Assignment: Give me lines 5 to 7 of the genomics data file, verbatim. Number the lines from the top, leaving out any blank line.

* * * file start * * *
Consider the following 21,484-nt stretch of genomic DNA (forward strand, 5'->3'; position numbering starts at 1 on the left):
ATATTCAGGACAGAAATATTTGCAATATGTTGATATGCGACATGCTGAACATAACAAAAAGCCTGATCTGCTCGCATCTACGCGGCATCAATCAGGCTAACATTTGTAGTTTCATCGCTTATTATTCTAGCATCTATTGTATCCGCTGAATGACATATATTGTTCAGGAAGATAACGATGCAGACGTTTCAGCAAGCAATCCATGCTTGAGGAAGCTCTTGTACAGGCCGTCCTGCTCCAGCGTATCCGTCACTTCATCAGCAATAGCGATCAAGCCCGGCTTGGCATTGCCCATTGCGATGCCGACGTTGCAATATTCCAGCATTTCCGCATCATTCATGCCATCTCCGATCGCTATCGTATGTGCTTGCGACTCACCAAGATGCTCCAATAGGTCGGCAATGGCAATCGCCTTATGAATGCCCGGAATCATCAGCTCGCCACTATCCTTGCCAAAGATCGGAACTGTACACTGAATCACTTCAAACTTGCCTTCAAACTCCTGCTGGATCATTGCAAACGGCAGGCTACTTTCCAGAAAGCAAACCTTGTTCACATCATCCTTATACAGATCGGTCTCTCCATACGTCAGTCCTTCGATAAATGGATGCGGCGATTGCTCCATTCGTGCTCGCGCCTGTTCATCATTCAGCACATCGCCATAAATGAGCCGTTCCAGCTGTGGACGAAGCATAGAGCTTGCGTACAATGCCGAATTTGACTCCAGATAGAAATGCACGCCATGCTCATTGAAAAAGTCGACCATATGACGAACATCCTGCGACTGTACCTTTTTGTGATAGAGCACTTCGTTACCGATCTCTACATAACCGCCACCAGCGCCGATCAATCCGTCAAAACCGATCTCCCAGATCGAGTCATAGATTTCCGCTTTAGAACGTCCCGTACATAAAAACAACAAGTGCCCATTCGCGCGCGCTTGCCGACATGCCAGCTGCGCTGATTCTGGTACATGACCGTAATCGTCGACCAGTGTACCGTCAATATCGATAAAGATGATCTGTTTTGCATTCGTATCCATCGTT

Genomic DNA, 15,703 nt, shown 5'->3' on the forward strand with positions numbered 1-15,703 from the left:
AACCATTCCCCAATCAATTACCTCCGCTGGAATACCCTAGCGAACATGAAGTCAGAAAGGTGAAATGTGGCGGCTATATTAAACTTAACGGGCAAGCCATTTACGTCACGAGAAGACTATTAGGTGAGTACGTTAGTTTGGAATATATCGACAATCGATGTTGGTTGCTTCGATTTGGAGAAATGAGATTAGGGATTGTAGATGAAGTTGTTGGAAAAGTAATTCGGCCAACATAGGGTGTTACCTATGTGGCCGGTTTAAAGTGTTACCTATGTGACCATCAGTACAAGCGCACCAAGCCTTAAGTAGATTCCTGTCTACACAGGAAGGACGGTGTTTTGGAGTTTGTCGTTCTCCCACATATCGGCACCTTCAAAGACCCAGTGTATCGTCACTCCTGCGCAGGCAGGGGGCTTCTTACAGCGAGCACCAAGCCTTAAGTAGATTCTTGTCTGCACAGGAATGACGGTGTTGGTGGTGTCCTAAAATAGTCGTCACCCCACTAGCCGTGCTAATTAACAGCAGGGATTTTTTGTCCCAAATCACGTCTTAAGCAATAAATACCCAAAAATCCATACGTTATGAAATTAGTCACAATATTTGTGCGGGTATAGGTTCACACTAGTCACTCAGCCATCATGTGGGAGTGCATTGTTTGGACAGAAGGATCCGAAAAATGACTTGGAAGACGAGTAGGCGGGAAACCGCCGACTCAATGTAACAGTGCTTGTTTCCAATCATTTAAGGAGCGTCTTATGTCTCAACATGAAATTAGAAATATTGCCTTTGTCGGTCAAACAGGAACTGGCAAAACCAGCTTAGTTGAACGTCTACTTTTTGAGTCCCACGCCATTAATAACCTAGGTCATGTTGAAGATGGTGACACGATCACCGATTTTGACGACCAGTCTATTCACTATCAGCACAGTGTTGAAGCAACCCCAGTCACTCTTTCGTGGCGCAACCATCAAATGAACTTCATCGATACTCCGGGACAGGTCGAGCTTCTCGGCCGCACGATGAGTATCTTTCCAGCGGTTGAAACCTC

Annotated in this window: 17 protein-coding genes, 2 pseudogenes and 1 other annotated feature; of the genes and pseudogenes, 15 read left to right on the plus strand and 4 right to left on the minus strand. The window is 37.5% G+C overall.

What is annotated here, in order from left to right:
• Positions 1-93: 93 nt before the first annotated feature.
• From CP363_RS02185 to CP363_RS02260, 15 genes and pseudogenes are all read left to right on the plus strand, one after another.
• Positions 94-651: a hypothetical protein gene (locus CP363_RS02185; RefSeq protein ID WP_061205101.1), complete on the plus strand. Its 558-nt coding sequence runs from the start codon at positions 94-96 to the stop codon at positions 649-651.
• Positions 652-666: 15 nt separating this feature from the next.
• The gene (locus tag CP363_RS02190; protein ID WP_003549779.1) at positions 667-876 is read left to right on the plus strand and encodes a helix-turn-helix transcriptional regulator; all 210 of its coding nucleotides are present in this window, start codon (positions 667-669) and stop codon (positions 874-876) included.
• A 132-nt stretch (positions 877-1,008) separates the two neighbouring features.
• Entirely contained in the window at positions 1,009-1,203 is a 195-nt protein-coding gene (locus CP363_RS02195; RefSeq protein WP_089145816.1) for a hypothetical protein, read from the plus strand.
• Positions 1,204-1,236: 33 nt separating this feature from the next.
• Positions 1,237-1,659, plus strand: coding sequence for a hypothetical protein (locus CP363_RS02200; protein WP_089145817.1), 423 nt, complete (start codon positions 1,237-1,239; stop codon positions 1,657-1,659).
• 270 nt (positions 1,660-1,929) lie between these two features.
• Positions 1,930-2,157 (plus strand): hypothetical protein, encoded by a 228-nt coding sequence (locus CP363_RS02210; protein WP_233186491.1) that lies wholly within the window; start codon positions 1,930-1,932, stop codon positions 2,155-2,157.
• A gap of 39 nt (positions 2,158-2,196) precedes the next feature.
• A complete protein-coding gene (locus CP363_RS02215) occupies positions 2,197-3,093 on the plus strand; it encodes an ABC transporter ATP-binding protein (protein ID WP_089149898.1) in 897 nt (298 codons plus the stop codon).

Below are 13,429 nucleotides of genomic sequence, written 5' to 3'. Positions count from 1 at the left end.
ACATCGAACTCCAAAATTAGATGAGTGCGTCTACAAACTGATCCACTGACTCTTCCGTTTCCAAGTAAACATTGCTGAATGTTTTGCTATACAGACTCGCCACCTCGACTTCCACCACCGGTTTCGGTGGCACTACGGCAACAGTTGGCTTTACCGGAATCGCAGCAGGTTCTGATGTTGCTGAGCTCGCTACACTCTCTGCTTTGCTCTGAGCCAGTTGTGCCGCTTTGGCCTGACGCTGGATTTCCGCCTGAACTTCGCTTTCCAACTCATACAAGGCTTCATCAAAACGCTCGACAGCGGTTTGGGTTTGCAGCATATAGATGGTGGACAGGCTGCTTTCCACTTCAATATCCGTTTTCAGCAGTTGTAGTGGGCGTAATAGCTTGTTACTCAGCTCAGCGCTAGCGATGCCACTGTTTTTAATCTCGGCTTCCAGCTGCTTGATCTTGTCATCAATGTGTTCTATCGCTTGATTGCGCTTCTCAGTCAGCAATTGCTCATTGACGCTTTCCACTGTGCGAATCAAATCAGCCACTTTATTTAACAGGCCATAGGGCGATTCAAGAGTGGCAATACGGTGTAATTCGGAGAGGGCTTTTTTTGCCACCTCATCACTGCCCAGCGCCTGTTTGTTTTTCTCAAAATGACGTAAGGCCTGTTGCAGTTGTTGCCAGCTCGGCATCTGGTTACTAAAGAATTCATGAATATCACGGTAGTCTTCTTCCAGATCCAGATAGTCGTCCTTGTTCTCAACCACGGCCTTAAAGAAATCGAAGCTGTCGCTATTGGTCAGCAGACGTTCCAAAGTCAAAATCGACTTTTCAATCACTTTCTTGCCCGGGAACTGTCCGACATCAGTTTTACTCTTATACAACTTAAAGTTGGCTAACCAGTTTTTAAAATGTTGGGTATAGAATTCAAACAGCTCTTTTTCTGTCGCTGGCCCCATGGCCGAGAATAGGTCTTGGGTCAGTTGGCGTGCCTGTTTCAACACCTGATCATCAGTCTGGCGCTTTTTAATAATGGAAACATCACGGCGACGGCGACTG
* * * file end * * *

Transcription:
Annotated in this window: 17 protein-coding genes, 2 pseudogenes and 1 other annotated feature; of the genes and pseudogenes, 15 read left to right on the plus strand and 4 right to left on the minus strand. The window is 37.5% G+C overall.

What is annotated here, in order from left to right:
• Positions 1-93: 93 nt before the first annotated feature.